Know How

The blog of the Great Library


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Has It Been Appealed?

When you’ve found the perfect case that’s exactly on point, what’s your next step? Besides running out and buying a lottery ticket, you should note up the decision to see if it has been appealed. You can do this using Lexis Advance Quicklaw, WestlawNext Canada and CanLII. There may be a later decision that upholds or reverses your decision, awards costs or in some instances orders a new trial.

What if your perfect Ontario case is very recent and you’re wondering if it has been appealed to the Court of Appeal? The court’s website has a section that lists motions for leave to appeal, organized by year and then month. Once you have selected a year you can then do a ctrl-f search for one of the party’s names. The motions for leave to appeal begin with 2002.

What if leave to appeal has been granted and you’re desperate to know when the decision might be released? After checking the three case law databases listed above (but only after they have been checked), you can call the Court of Appeal. For inquiries about appeals, contact the Intake Office at 416-327-5020 and select Option #2.


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A Lesson in Anatomy: The Canada Gazette 

As the official newspaper of the Government of Canada, published under the authority of the Statutory Instruments Act, the Canada Gazette contains a wealth of government information from new and proposed regulations to various public notices. The materials published in the Canada Gazette can form the backbone of much of your primary legal research — if you know where to look! In this post we’ll examine the anatomy of the Canada Gazette and dissect its 3 separately published parts to provide some clarity.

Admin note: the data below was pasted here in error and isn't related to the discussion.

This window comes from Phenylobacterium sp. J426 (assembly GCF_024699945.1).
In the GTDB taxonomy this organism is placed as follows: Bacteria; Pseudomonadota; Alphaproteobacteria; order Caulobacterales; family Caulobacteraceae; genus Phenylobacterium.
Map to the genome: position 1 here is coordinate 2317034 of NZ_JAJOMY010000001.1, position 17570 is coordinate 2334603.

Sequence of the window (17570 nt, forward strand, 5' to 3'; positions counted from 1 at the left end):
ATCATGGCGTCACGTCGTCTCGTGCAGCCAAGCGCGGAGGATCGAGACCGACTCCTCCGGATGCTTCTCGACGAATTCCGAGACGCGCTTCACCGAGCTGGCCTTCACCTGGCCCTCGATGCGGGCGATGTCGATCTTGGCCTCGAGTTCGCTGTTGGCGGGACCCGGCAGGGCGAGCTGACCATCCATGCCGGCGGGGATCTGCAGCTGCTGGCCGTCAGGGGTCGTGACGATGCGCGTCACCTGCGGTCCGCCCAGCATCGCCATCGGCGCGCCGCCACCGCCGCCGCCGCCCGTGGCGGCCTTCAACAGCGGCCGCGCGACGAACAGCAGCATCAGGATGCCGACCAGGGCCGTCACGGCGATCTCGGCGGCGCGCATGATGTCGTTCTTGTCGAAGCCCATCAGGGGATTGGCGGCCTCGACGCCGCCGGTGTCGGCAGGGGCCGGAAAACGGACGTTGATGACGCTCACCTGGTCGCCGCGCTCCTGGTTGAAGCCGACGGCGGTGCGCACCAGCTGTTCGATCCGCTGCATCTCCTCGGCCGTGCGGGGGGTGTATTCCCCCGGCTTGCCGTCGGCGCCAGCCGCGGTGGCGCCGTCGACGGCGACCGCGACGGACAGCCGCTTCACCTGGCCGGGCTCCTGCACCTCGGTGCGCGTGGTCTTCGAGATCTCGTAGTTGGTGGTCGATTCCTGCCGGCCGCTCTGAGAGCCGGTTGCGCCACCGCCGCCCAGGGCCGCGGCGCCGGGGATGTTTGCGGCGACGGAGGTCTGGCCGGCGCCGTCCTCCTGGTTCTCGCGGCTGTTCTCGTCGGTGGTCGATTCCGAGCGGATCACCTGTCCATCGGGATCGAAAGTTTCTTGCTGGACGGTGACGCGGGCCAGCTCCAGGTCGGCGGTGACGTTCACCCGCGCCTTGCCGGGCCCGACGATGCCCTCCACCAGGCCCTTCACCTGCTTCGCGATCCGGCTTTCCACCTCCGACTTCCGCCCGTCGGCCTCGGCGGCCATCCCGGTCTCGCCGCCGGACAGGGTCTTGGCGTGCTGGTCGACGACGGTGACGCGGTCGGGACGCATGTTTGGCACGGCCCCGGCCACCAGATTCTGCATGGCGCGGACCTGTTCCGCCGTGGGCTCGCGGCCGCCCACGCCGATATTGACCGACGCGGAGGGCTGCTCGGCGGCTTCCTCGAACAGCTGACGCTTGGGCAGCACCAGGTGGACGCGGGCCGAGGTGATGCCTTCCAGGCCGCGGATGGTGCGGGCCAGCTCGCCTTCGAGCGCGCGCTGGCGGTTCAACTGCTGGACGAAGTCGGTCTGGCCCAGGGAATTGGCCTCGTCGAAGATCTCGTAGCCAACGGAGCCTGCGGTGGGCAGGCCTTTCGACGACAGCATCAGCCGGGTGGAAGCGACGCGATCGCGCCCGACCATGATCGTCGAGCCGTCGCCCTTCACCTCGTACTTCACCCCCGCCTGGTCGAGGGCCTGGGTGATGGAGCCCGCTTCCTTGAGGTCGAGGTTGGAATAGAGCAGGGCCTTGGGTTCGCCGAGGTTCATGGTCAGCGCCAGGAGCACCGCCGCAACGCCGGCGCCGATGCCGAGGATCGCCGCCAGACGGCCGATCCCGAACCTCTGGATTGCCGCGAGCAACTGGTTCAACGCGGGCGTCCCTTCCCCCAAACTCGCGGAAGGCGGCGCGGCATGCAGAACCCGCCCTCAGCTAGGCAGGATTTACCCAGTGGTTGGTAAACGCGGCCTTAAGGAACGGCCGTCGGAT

Part I

Part I of the Gazette is published every Saturday and is organized into six parts: Government House, Government Notices, Parliament, Commissions, Miscellaneous Notices and Proposed Regulations. It is most often used to look for orders-in-council, proposed regulations and their Regulatory Impact Analysis Statement (RIAS) and federal agency or departmental notices.

Quarterly Indexes provide a handy list of notices and orders-in-council published in Part I in the previous 3 months.

Part II

Part II is published bi-weekly on Wednesdays. This part contains important information for legislative research purposes, namely enacted regulations, other classes of statutory instruments, and orders. Part II is where to find orders fixing the coming into force dates for acts. Every document contained in Part II can be identified and is organized chronologically by a specified number: a Statutory Orders and Regulations (SOR) number or a Statutory Instruments (SI) number.